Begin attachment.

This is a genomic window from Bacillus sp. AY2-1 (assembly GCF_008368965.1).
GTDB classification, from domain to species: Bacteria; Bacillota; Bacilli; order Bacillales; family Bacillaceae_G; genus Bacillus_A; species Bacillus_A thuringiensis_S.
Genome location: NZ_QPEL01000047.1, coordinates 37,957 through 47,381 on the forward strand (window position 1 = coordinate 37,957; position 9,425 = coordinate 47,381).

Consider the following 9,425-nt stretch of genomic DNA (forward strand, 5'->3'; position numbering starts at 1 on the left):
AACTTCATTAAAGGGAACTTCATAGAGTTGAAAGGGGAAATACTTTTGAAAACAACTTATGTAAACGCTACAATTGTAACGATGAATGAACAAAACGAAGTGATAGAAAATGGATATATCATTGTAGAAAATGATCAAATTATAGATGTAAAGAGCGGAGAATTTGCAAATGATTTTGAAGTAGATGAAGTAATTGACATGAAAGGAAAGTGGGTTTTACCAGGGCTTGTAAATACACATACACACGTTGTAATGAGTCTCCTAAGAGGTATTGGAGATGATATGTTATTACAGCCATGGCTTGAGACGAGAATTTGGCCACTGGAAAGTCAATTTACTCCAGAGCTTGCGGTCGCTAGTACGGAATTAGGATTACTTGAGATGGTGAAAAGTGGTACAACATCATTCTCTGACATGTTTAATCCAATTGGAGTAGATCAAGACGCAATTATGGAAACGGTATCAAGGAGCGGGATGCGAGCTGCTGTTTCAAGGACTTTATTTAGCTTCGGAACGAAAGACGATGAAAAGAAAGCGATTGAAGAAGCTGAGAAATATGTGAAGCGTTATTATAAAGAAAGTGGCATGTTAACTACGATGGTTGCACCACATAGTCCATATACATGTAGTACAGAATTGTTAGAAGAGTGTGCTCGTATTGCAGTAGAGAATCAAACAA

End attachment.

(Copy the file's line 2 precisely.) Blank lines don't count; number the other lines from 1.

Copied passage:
GTDB classification, from domain to species: Bacteria; Bacillota; Bacilli; order Bacillales; family Bacillaceae_G; genus Bacillus_A; species Bacillus_A thuringiensis_S.